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John Trowbridge

Biography

Dr. John Trowbridge is the International Family Liaison and Mandarin Teacher at Roycemore School. He has previously taught Upper School Chinese and Spanish and was a freshman advisor at Maryknoll School in Honolulu, Hawai‘i. In addition, John has taught courses in Asian, Western, and cross-cultural comparative philosophy, as well as traditional Chinese literature at a variety of colleges including Loyola University Chicago, the City Colleges of Chicago, the University of Hawai‘i – West O‘ahu, Hawai‘i Pacific University, and Kapi‘olani Community College. He has also taught Mandarin Chinese to children in grades K-5 at Haha‘ione Elementary School, as well as privately to adults and children of all ages. This past year, John played a supporting role at GEMS World Academy Chicago. He has lived in Taiwan and has worked for an international adoption agency supporting families through international adoptions. In addition to Mandarin Chinese, Classical Chinese, and Spanish, John has an extensive background in Ancient Greek. In his spare time, he enjoys philosophizing, learning the guitar, Kenpo Karate, science fiction, and spending time with his four children.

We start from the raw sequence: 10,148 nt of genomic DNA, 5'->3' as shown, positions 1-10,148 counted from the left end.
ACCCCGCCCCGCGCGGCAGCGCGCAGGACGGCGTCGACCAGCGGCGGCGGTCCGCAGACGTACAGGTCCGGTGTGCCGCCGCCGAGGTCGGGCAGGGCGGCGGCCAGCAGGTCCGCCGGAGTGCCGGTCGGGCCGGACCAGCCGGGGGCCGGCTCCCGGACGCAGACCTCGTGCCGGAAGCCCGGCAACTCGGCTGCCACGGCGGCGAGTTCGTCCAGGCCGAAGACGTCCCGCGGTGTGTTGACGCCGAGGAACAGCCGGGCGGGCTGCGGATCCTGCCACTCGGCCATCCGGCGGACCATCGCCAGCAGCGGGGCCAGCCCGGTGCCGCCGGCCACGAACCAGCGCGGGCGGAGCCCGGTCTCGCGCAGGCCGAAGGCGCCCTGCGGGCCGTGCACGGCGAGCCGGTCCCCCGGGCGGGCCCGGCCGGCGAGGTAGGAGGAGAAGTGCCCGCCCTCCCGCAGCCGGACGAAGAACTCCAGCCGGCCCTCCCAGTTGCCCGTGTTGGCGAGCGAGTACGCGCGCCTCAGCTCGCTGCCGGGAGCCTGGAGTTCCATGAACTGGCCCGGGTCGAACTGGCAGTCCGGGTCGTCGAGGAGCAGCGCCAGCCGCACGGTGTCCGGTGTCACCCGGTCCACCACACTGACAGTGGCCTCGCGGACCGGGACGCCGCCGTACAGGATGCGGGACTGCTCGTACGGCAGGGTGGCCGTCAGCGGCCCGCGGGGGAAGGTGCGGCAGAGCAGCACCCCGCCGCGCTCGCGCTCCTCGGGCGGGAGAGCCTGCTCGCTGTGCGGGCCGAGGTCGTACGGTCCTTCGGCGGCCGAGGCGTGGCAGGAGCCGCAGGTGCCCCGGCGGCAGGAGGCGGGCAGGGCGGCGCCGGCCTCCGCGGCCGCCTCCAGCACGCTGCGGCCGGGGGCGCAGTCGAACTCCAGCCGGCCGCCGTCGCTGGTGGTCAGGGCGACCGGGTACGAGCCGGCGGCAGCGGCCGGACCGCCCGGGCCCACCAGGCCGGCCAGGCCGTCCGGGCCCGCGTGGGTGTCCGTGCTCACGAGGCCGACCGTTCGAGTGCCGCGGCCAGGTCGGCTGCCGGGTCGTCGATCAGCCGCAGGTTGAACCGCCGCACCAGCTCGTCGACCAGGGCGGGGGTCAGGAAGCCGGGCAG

Education

  • Ph.D., Philosophy, University of Hawai‘i at Mānoa
  • M.A., East Asian Languages and Literatures (Chinese), The Ohio State University
  • M.A., Philosophy, The Ohio State University
  • A.B., Asian Studies, Washington University in St. Louis
  • A.B., Philosophy, Washington University in St. Louis

Publications

Favorite Quote/Fun Fact

子曰:「學而不思則罔,思而不學則殆。」 The Master said, “If you learn (xue 學) without reflecting (si 思) on what was learned, you will be lost; if you reflect without learning, you will fall into dangerous circumstances.” -Analects (Lunyu 論語) 2.15

Why do you teach? What is the impact you hope to make on students?

I hope to inspire a life-long love of learning and a deep sense of empathetic imagination in my students.

Why Roycemore?

Roycemore, as a small, private school which prides itself on a personal touch in education where students are known and not just numbers in a large bureaucracy, reminds me a great deal of the school I attended from grades 5-12 and I am eager to give back some of what I received in that context of teaching and learning.